MONTREAL — Quebec universities and junior colleges should prepare for in-person classes this fall without the requirement of physical distancing, Higher Education Minister Danielle McCann said Monday.
The new directive will only apply, McCann told reporters, if at least 75 per cent of Quebecers between the ages of 16 and 29 are fully vaccinated and if the epidemiological situation is stable.
"In my view, this is a wonderful challenge for our young people, for our society," she said in Montreal, adding that the full reopening of universities and colleges depends on the willingness of young people to be vaccinated.
Dr. Horacio Arruda, Quebec's public health director, said if vaccination rates are lower than 75 per cent, there will be too many young people at school vulnerable to COVID-19 infection. While they are less likely than senior citizens to die from the virus, young people are still at risk of developing chronic lung problems, Arruda told reporters.
Some health orders — such as mask wearing — may remain by the fall, McCann said, adding that extracurricular activities and sports at colleges and universities will remain subject to the same restrictions as elsewhere in the province.
Schools are also being asked to develop backup plans in case the vaccination target is not reached or the epidemiological situation changes, McCann said. But by the fall, post-secondary education will be offered in person as much as possible and students should find a place to live in the cities where their schools are located, she added.
McCann said she met with representatives from the province's educational institutions on Monday and they are prepared to fully reopen. "The will is there," she said.
Earlier on Monday, Health Minister Christian Dubé reminded Quebecers that the province's reopening plan is "conditional," following reports over the weekend of large gatherings in parks and crowded restaurant patios.
"We understand that people, and not only young people, all the population, were anxious to get those measures out of the way," Dubé told reporters in Montreal, a few days after his government lifted the curfew and permitted private outdoor gatherings and restaurant patio dining.
"This deconfinement plan is conditional on respecting the measures and having a high percentage of the people being vaccinated," he said, adding that he recognized the large, problematic gatherings reported in Montreal and Quebec City were "exceptional" and a majority of people followed the rules.
Restrictions across several Quebec regions were further eased on Monday. Five regions, including Quebec City, moved from red to the orange pandemic-alert level, under which gyms and indoor restaurant dining can reopen. In the Chaudière-Appalaches, Estrie and Bas-St-Laurent regions, several municipalities remained at the red alert level while the rest of the regions moved on Monday to orange.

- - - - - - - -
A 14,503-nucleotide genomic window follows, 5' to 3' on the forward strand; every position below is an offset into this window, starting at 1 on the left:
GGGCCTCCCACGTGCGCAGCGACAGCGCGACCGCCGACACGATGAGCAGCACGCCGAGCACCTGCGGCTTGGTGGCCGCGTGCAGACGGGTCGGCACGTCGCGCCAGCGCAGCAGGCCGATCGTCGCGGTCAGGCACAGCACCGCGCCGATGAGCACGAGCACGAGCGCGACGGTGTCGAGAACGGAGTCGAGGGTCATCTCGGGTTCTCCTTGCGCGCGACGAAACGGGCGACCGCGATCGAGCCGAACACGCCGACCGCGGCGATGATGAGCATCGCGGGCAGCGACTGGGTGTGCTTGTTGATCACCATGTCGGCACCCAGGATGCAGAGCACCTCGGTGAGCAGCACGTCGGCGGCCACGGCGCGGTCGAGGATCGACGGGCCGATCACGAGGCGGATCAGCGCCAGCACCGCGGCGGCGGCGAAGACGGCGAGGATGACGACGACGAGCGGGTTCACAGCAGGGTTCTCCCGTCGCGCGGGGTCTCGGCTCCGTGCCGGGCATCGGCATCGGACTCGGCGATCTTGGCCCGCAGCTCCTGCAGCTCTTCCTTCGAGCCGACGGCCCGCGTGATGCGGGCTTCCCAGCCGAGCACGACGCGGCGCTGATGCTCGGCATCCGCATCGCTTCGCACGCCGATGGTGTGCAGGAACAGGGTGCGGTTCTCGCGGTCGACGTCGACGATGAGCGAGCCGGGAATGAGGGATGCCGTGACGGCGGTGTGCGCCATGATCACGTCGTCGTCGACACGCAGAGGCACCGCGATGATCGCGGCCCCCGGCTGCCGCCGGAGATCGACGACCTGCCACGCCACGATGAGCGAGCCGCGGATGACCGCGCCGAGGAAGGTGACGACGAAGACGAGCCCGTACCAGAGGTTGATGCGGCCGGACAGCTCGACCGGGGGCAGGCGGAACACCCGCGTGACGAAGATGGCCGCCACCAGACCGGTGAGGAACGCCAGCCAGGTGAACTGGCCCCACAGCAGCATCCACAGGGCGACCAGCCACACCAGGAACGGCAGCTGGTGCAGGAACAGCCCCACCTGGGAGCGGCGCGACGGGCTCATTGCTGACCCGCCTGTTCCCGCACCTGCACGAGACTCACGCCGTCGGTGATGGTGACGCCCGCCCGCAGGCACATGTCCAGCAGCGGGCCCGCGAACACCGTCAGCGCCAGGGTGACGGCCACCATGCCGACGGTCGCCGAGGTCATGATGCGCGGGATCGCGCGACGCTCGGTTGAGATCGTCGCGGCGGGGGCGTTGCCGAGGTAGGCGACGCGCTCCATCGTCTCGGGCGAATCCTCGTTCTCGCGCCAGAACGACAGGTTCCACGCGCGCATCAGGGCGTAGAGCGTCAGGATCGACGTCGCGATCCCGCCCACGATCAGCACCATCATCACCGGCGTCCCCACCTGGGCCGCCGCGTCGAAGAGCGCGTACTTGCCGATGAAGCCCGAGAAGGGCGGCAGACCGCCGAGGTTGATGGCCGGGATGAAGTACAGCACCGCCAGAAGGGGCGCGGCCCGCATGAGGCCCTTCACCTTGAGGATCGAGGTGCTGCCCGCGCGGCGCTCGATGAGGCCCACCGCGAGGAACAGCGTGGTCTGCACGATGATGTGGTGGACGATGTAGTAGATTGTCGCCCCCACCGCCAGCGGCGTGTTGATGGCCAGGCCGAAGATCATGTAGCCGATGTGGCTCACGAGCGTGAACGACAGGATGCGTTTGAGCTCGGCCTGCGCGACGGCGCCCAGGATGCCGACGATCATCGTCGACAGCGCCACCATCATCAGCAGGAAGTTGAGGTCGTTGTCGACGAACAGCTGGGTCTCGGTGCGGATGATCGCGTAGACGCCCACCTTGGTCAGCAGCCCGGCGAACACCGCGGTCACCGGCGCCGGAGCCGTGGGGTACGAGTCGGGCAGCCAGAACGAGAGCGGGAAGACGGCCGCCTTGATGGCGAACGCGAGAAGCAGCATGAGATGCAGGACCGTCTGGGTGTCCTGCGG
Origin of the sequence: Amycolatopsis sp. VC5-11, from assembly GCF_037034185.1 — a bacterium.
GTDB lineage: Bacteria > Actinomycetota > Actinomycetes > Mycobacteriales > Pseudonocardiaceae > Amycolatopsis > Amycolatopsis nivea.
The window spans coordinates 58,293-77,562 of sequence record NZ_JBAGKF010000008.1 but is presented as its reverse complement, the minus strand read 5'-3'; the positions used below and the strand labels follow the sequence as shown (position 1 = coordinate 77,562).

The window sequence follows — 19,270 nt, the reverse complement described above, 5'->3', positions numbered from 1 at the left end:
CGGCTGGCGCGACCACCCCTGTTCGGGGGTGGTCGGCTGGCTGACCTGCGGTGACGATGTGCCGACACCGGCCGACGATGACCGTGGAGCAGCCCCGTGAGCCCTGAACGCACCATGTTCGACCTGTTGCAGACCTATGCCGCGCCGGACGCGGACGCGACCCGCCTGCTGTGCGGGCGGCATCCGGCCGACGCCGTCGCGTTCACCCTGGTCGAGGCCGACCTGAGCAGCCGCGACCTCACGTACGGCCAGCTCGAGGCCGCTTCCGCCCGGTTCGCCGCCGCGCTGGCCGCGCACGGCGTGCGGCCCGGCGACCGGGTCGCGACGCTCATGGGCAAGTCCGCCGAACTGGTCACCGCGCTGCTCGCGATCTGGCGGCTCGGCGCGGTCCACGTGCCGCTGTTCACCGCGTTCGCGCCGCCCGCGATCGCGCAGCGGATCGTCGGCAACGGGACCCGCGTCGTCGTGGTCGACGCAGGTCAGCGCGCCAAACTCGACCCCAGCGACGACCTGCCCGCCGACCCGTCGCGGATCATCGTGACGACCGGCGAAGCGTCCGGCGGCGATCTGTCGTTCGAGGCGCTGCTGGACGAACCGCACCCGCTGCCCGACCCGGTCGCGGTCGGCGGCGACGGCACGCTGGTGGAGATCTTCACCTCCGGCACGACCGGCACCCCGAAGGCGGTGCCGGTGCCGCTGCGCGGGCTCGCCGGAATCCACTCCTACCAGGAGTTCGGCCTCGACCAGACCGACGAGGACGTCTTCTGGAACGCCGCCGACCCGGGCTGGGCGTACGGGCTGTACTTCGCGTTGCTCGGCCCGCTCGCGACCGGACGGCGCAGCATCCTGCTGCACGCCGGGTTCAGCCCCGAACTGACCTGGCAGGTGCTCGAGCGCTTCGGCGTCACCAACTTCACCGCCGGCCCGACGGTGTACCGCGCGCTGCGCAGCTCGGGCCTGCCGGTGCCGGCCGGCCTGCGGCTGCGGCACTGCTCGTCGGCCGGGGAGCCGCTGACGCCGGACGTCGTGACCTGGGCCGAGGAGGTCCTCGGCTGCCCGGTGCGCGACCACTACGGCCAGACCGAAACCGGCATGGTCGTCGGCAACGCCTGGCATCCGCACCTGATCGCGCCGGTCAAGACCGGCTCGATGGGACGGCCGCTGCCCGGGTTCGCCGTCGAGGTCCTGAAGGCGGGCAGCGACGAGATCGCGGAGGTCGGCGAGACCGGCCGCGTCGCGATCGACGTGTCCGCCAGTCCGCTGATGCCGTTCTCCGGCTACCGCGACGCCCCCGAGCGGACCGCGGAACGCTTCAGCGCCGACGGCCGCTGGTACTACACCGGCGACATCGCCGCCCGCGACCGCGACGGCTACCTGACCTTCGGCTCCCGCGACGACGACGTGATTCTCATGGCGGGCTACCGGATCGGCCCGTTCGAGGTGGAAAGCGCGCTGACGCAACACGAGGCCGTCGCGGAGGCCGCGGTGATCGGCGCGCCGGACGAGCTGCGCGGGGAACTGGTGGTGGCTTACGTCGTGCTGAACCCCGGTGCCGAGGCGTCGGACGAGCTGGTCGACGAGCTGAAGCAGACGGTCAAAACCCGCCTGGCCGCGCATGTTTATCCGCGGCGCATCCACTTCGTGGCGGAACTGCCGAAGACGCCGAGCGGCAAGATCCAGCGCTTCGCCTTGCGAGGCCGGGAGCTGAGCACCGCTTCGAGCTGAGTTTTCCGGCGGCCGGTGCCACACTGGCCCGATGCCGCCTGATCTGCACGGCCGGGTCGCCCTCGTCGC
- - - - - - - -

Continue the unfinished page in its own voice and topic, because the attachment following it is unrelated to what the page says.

Montreal and its northern suburb Laval remain red zones, although Premier François Legault has said he expected those two areas to move to orange on June 7.
Richard Zaroukian, who owns the Quartier Révolution gym in Brossard, Que., on Montreal's south shore, said it felt good to open on Monday after his business had been closed for the majority of 2021.
"You can see people's demeanour, you could see their energy as they walk in and everyone had a smiley face walking in," he said. "The vibe is super positive, people are just happy to be back, they want to get back in shape."
Zaroukian said his gym had been closed since October, except for a 12-day period at the end of March and beginning of April when gyms were briefly allowed to reopen.
It hasn't been easy, he said, adding that his businesses has been able to stay alive because sales had risen in the months before the pandemic. While he said he has received government financial support to help pay rent, that money doesn't cover other costs, such as electricity.
The relaxed restrictions came as Quebec reported fewer than 300 new COVID-19 cases for the first time since mid-September.
Health officials reported 276 new infections and one more death attributed to the novel coronavirus. They said hospitalizations dropped by two, to 362, and 89 people were in intensive care, a drop of one. The last time the province reported fewer than 300 daily cases was on Sept. 17, with 297 new cases.
Authorities said 77,495 doses of vaccine were administered Sunday, for a total of 5,583,075; about 60.8 per cent of Quebecers have received at least one dose of vaccine.
This report by The Canadian Press was first published May 31, 2021.
This story was produced with the financial assistance of the Facebook and Canadian Press News Fellowship.
Jacob Serebrin, The Canadian Press